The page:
“Who goes there?”

“It is I, Paganel.”

“Who?”

“Glenarvan. Come, I need your eyes.”

“My eyes,” replied Paganel, rubbing them vigorously.

“Yes, I need your eyes to make out the Duncan in this darkness, so come.”

“Confound the nyctalopia!” said Paganel, inwardly, though delighted to be of any service to his friend.

He got up and shook his stiffened limbs, and stretching and yawning as most people do when roused from sleep, followed Glenarvan to the beach.

Glenarvan begged him to examine the distant horizon across the sea, which he did most conscientiously for some minutes.

“Well, do you see nothing?” asked Glenarvan.

“Not a thing. Even a cat couldn’t see two steps before her.”

V. IV Verne

“Look for a red light or a green one — her larboard or starboard light.”

“I see neither a red nor a green light, all is pitch dark,” replied Paganel, his eyes involuntarily beginning to close.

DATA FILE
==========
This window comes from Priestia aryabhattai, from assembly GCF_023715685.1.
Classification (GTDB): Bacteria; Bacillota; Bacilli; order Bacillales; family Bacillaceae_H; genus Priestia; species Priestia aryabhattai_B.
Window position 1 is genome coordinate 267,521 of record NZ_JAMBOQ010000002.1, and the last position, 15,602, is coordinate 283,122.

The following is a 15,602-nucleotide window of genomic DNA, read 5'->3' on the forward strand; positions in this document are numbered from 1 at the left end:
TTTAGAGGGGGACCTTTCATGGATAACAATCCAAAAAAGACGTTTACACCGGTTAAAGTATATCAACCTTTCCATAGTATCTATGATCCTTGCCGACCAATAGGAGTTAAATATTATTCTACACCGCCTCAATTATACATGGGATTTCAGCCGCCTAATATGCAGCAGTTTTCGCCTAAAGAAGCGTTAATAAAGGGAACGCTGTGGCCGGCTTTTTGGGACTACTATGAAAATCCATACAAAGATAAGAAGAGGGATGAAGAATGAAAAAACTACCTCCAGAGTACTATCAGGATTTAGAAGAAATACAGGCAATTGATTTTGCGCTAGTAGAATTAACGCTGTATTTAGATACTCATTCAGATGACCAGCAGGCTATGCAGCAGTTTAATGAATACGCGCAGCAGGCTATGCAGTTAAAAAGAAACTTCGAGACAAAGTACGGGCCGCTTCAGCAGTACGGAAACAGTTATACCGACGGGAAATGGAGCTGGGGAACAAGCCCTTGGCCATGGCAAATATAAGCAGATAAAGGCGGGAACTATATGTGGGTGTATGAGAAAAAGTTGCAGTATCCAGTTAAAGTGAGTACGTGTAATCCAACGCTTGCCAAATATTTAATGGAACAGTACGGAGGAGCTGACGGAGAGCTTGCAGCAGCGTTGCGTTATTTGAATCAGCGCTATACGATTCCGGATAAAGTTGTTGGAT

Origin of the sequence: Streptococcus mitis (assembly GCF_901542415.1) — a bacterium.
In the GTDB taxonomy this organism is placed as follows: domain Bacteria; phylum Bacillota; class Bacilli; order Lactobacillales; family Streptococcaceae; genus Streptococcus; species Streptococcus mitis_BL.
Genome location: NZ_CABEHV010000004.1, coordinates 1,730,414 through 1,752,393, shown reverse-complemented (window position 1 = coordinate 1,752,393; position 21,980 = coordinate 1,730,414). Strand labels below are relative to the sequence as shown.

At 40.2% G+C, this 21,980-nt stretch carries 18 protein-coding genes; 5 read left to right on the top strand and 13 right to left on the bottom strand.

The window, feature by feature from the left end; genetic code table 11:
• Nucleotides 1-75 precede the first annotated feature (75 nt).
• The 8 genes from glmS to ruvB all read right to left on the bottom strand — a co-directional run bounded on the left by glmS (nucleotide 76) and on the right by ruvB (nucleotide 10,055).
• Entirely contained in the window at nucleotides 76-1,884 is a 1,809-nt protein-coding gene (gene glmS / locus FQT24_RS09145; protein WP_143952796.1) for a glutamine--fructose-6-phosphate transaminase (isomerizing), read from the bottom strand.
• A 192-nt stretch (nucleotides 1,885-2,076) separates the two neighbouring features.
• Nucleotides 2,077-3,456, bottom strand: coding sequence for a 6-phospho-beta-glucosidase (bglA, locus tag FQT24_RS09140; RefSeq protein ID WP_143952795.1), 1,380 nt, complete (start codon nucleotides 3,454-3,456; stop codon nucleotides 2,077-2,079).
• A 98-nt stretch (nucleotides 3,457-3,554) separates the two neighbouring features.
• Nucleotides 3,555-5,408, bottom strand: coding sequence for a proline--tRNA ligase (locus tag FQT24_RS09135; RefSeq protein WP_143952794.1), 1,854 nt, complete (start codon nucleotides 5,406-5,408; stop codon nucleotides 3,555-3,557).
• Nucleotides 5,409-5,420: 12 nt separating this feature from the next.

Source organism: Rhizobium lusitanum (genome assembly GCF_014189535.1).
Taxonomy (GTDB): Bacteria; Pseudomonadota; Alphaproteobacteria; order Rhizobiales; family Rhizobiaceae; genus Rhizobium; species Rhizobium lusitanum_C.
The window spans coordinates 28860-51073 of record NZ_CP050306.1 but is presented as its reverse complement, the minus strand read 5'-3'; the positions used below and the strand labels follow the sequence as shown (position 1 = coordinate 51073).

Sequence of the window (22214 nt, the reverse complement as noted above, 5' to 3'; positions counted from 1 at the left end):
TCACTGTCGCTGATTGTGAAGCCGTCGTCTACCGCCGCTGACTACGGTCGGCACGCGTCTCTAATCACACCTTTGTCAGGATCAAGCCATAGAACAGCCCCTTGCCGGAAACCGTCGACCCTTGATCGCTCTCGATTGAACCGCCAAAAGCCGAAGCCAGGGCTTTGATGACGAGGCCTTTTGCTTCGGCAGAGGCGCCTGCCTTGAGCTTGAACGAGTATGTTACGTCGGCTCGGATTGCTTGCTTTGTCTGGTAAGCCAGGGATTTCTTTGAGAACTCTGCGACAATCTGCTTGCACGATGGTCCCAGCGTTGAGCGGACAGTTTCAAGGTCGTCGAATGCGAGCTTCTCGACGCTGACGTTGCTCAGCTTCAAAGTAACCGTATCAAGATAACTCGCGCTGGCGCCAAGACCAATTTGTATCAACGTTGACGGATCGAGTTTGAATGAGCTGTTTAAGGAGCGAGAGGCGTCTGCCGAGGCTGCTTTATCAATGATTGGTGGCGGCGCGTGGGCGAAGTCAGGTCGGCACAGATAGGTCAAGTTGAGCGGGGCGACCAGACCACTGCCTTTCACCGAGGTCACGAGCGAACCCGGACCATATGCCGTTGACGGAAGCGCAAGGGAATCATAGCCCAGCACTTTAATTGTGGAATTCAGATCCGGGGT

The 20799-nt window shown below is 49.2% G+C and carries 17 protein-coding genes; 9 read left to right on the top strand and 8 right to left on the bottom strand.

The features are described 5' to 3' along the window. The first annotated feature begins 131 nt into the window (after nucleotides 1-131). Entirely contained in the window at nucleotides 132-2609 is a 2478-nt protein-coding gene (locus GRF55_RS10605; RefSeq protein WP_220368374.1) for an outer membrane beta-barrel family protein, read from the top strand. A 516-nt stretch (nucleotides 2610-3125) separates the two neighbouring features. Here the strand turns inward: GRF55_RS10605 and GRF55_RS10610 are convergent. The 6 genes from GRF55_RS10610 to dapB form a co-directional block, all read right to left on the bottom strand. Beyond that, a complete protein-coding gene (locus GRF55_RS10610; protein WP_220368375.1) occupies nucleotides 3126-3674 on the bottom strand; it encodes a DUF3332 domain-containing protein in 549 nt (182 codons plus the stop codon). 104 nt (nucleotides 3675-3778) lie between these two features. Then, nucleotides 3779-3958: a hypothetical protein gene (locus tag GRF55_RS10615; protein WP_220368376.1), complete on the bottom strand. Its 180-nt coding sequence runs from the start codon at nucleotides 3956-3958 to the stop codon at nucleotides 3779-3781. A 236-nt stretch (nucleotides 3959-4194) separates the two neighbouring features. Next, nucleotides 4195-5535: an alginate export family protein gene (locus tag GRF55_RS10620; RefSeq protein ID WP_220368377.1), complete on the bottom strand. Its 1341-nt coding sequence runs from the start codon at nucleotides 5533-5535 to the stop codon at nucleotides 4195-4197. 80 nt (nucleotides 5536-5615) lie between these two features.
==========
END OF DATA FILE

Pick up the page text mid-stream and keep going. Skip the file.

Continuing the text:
For half an hour he followed his impatient friend, mechanically letting his head frequently drop on his chest, and raising it again with a start. At last he neither answered nor spoke, and he reeled about like a drunken man. Glenarvan looked at him, and found he was sound asleep!

Without attempting to wake him, he took his arm, led him back to his hole, and buried him again comfortably.

At dawn next morning, all the slumberers started to their feet and rushed to the shore, shouting “Hurrah, hurrah!” as Lord Glenarvan’s loud cry, “The Duncan, the DUNCAN!” broke upon his ear.

There she was, five miles out, her courses carefully reefed, and her steam half up. Her smoke was lost in the morning mist. The sea was so violent that a vessel of her tonnage could not have ventured safely nearer the sand-banks.